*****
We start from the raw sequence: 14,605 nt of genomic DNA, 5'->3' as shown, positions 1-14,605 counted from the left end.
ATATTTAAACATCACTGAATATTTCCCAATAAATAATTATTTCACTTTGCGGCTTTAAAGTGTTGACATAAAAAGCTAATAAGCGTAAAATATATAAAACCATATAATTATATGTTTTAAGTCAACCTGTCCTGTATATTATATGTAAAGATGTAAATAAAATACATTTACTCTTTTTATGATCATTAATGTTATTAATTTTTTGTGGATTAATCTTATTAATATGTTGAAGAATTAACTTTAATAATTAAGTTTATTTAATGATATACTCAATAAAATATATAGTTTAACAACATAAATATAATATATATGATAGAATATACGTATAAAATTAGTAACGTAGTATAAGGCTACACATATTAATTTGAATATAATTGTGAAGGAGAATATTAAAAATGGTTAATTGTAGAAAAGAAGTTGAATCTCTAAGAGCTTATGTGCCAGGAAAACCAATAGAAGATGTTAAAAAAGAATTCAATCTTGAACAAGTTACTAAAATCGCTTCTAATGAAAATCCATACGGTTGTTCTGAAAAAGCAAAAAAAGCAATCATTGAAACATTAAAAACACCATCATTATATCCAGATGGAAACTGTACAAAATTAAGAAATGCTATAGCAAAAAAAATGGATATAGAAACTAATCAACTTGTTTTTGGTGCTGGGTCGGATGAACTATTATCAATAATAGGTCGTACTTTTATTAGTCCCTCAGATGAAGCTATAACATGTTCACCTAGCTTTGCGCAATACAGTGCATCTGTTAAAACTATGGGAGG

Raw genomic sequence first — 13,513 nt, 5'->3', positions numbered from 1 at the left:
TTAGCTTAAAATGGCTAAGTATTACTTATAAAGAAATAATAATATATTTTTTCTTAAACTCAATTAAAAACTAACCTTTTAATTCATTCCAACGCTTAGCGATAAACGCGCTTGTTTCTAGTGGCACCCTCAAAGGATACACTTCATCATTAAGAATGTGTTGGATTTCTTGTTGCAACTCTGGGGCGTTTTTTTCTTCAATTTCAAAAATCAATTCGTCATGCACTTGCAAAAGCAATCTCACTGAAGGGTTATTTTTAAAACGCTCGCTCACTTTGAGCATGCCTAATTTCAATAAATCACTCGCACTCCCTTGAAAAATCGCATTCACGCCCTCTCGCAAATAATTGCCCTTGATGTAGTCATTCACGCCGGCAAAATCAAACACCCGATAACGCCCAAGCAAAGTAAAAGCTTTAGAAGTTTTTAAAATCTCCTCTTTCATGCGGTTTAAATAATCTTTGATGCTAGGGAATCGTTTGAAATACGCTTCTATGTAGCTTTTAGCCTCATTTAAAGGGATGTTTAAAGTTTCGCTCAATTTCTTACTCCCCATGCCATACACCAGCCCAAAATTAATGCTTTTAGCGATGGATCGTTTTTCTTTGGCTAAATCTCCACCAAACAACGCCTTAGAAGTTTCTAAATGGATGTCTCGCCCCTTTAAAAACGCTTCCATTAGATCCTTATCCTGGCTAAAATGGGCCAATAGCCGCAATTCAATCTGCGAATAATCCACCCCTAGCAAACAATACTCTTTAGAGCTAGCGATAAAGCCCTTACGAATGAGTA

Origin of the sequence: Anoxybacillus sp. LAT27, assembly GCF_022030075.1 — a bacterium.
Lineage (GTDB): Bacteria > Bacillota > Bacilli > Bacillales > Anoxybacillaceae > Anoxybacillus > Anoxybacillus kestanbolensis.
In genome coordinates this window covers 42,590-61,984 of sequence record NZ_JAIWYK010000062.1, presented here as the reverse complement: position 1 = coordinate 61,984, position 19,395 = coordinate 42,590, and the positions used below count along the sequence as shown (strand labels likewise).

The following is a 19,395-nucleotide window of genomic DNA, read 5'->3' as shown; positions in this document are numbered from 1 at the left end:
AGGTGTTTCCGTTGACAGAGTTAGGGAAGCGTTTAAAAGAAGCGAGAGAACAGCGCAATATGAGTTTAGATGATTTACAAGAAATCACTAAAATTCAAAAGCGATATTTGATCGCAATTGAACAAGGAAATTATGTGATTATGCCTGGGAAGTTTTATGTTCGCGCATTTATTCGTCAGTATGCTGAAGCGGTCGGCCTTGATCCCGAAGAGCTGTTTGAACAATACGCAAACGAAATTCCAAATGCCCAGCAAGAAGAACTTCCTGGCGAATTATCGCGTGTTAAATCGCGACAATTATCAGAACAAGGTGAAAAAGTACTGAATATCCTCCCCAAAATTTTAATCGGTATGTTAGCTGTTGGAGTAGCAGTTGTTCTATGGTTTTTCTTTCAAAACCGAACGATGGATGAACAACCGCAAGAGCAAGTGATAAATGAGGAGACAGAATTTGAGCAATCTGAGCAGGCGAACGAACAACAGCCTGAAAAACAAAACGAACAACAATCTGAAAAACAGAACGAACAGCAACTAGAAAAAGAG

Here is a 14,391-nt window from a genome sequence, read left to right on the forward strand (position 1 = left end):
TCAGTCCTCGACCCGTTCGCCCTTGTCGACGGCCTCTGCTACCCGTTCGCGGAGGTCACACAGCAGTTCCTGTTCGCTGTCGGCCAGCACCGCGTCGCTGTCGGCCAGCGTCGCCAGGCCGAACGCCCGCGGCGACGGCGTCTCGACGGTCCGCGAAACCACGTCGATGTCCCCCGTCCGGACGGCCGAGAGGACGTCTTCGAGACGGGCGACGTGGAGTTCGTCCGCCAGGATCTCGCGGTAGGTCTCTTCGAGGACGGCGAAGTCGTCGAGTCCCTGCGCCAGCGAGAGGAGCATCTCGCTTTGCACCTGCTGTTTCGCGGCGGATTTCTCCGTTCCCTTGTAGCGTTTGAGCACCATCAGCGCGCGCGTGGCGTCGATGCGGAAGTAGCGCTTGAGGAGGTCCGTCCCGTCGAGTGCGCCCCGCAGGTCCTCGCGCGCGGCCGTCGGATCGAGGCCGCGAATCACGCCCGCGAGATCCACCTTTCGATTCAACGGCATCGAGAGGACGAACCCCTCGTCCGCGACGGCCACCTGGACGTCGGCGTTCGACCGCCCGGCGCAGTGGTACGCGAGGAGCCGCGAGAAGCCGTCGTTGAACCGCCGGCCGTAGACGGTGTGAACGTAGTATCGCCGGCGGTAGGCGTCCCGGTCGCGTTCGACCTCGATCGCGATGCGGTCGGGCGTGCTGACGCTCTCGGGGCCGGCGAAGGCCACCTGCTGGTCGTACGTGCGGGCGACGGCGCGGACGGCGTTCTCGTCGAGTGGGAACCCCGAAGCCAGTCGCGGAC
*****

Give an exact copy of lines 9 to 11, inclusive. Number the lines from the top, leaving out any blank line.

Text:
AGGTGTTTCCGTTGACAGAGTTAGGGAAGCGTTTAAAAGAAGCGAGAGAACAGCGCAATATGAGTTTAGATGATTTACAAGAAATCACTAAAATTCAAAAGCGATATTTGATCGCAATTGAACAAGGAAATTATGTGATTATGCCTGGGAAGTTTTATGTTCGCGCATTTATTCGTCAGTATGCTGAAGCGGTCGGCCTTGATCCCGAAGAGCTGTTTGAACAATACGCAAACGAAATTCCAAATGCCCAGCAAGAAGAACTTCCTGGCGAATTATCGCGTGTTAAATCGCGACAATTATCAGAACAAGGTGAAAAAGTACTGAATATCCTCCCCAAAATTTTAATCGGTATGTTAGCTGTTGGAGTAGCAGTTGTTCTATGGTTTTTCTTTCAAAACCGAACGATGGATGAACAACCGCAAGAGCAAGTGATAAATGAGGAGACAGAATTTGAGCAATCTGAGCAGGCGAACGAACAACAGCCTGAAAAACAAAACGAACAACAATCTGAAAAACAGAACGAACAGCAACTAGAAAAAGAG

Here is a 14,391-nt window from a genome sequence, read left to right on the forward strand (position 1 = left end):
TCAGTCCTCGACCCGTTCGCCCTTGTCGACGGCCTCTGCTACCCGTTCGCGGAGGTCACACAGCAGTTCCTGTTCGCTGTCGGCCAGCACCGCGTCGCTGTCGGCCAGCGTCGCCAGGCCGAACGCCCGCGGCGACGGCGTCTCGACGGTCCGCGAAACCACGTCGATGTCCCCCGTCCGGACGGCCGAGAGGACGTCTTCGAGACGGGCGACGTGGAGTTCGTCCGCCAGGATCTCGCGGTAGGTCTCTTCGAGGACGGCGAAGTCGTCGAGTCCCTGCGCCAGCGAGAGGAGCATCTCGCTTTGCACCTGCTGTTTCGCGGCGGATTTCTCCGTTCCCTTGTAGCGTTTGAGCACCATCAGCGCGCGCGTGGCGTCGATGCGGAAGTAGCGCTTGAGGAGGTCCGTCCCGTCGAGTGCGCCCCGCAGGTCCTCGCGCGCGGCCGTCGGATCGAGGCCGCGAATCACGCCCGCGAGATCCACCTTTCGATTCAACGGCATCGAGAGGACGAACCCCTCGTCCGCGACGGCCACCTGGACGTCGGCGTTCGACCGCCCGGCGCAGTGGTACGCGAGGAGCCGCGAGAAGCCGTCGTTGAACCGCCGGCCGTAGACGGTGTGAACGTAGTATCGCCGGCGGTAGGCGTCCCGGTCGCGTTCGACCTCGATCGCGATGCGGTCGGGCGTGCTGACGCTCTCGGGGCCGGCGAAGGCCACCTGCTGGTCGTACGTGCGGGCGACGGCGCGGACGGCGTTCTCGTCGAGTGGGAACCCCGAAGCCAGTCGCGGAC